・ Jitter―This is the full range of packet delay from the maximum amount to the minimum amount [6]. In [7], the Internet Engineering Task Force (IETF) states that “jitter” is used differently by various groups so the term Delay Variance should be used for a more clear and concise understanding.

・ Packet Loss―Most commonly shown as a percentage. Packet loss refers to the number of packets lost over a period of transmission. Packet loss also tends to be broken down into two forms, burst and random [8].

2.3. Effects of Final Video Output

The previously mentioned parameters can greatly impact end-user video output. End users would often describe four of these undesired effects as the following:

・ Blocking―Video coding is block based. This means loss of data or perhaps coding errors due to network performance issues will result in this.

・ Blurring―This can be seen through the loss of spatial information/features, edges around a scene or object tend to become indistinguishable.

・ Edginess―Specifically referring to the edges in comparison to the original video. Objects within the content has irregular edges.

・ Motion Stutter―Usually evaluated with real-time against video time via sequence numbering. Often content will freeze or skip segments, relates to FPS.

Figure 1 and Figure 2 look at the impact of network parameters on final video output. When we compare, a noticeable visual disparity is present. The previously described effects on final video output can be seen i.e., blocking, edginess and blurring around the child’s structure. Figure 1 has been influenced with 100ms delay and 5% packet loss. In comparison, Figure 2 which was streamed in optimal conditions with 10ms delay and 0% packet loss and shows an obvious visual superiority in its output. From the previously shown figures it is clear to see the potential visual impacts network conditions can have on final video outputs.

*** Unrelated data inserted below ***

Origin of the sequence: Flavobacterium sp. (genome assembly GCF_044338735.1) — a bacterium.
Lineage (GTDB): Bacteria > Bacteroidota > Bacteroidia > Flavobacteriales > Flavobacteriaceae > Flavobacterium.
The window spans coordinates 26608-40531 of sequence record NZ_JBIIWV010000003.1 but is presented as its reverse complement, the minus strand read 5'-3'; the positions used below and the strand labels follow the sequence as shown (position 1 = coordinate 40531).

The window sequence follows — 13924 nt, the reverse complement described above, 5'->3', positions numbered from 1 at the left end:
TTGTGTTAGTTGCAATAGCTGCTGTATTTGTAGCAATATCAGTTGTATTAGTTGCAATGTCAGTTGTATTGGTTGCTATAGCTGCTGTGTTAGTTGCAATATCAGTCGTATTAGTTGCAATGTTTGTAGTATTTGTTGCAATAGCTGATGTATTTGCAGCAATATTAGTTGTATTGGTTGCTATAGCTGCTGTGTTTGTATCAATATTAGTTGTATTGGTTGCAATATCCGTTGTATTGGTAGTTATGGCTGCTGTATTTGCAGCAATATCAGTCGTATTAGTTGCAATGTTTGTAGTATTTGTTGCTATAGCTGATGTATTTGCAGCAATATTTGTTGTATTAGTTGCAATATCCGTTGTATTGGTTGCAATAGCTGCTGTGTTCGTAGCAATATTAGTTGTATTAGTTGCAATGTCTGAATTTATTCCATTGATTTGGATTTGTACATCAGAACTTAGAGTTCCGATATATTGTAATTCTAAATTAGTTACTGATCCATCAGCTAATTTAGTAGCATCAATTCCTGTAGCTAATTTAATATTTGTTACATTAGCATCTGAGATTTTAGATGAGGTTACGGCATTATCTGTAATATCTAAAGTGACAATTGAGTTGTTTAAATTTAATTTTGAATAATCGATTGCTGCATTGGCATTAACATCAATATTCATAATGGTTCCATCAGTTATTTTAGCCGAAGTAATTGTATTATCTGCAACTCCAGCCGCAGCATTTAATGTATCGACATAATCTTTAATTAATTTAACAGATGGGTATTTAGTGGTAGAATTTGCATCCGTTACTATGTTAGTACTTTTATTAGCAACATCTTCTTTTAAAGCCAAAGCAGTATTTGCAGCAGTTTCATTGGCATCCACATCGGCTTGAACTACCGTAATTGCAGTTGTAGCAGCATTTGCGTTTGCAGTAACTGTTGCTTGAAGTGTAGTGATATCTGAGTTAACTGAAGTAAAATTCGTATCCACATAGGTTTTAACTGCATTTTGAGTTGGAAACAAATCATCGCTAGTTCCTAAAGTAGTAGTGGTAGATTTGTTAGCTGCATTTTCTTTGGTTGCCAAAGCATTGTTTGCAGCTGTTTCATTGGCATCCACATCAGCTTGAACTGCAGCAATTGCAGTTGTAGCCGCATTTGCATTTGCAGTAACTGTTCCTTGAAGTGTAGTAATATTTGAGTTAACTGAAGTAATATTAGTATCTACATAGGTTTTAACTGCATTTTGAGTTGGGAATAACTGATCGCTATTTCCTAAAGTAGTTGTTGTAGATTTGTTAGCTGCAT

Figure 1.Video: poor output.

Figure 2. Video: optimal conditions.

3. Quality of Experience (QoE)

3.1. Background

The term Quality of Experience has seen increased usage in research, consumerism and industry. The phrase in itself indicates an impact on end-users, meaning how an Internet service is experienced. The ITU define QoE as, “The overall acceptability of an application or service, as perceived subjectively by the end-user” [9]. At an initial glance QoE is seemingly seen to heavily overlap with QoS. However, there are various other factors that this term encompasses that QoS does not. As previously identified QoS is concerned with the delivery of services to end-users. QoE on the other hand seeks to evaluate the perceived quality experienced of a service. Take an IPTV stream for example, QoS would seek to ensure the service provides the necessary hardware and/or software capabilities/functions so that the service can be provided to an end-user in the highest possible quality. Quality of experience in contrast, seeks to evaluate the actual level of subjective quality experienced by end-users.

3.2. Subjective QoE

With end-users playing such a key role in the assessment of QoE, subjective testing is a natural progression. Perceived video quality by nature is a subjective area. In order to grasp an actual end-user’s perceived quality the most obvious and simple way to do this is to ask them. As described in [10], subjective testing consists of firstly, building a panel with real human subjects. These subjects will evaluate a series of videos, usually small sequences that reflect a larger video. Subjects will then give a score based on their notion of quality.

The ITU has standardised subjective testing methods for multimedia application in P.910 [11]. The most commonly used subjective scoring method is Absolute Category Rating (ACR). ACR is a method of judgement where test sequences are presented one at a time and rated independently. It is a scale of 1 - 5 of a viewers judgement of video, 1 being poor, 5 being excellent.

3.3. Discussion

Although subjective testing provides the most accurate indication of user-perceived quality it also has various issues that should be considered. The most commonly associated issues with subjective testing are related to time and man-power [10]. Extensive preparation is required in that they firstly require a video database to be established that relates to the aims and objectives of a test. A panel must then be gathered, educated and carry out the test, all resulting in time lost that could have been allocated elsewhere. Expanding on this point, subjective testing is also usually done in a laboratory environment and is thus restricted in terms of test conditions, video types and viewer demographics [12]. The previously mentioned issues mean that subjective testing is not being viable in real-life scenarios due to time constraints and scalability. Further to this, precedence has been placed on the limited real-time application of subjective video quality assessment. This means that it cannot be applied in monitoring.